A lawsuit challenging the
constitutionality of the Defense of Marriage Act (DOMA) reached for
the first time a federal appeals court on Wednesday, gay weekly Metro
The legal group Gay & Lesbian
Advocates & Defenders (GLAD) argued Wednesday in Boston that the
Clinton-era law which bans federal agencies from recognizing the
legal marriages of gay and lesbian couples is discriminatory.
The House Bipartisan Legal Advisory
Group (BLAG) last year appealed two cases in which U.S. District
Judge Joseph Tauro declared that DOMA violates the constitutional
rights of married gay couples. House Speaker John Boehner instructed
BLAG to defend the law in court after President Barack Obama said the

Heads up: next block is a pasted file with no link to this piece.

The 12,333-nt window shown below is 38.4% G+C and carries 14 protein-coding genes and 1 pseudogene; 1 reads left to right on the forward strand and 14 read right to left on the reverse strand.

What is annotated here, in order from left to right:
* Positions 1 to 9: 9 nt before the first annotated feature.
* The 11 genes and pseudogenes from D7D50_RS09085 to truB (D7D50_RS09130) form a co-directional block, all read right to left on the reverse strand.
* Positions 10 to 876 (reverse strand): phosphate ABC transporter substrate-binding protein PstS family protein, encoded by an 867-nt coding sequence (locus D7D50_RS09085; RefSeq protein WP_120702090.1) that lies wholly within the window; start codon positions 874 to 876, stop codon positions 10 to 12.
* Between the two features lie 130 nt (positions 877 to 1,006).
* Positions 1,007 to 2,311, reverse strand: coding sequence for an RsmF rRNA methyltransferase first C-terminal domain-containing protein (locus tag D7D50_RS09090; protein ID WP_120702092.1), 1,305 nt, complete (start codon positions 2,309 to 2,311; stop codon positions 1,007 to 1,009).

Department of Justice (DOJ) would no longer do so. Boehner approved
a budget of up to $1.5 million and hired prominent lawyer Paul
Clement to represent the House.
A three-judge panel of the First
Circuit Court of Appeals heard oral argument in Gill v. Office of
Personnel Management filed by GLAD and Commonwealth of
Massachusetts v. Department of Health & Human Services filed
by Massachusetts Attorney General Martha Coakley.
GLAD lawyer Mary Bonauto argued that
DOMA discriminates against gay couple by preventing them from
accessing federal spousal benefits.
“DOMA's precise point was to create
an across the board exclusion of same-sex couples in the U.S. Code.
The promise of equal protection is that likes are to be treated alike
– but DOMA treats married same-sex couples differently from all
other married persons, making gay people and our marriages unequal to
Clement argued that the law merely
creates a uniform definition for marriage.
in DOMA case include Dean Hara, widower of Rep. Gerry Studds.)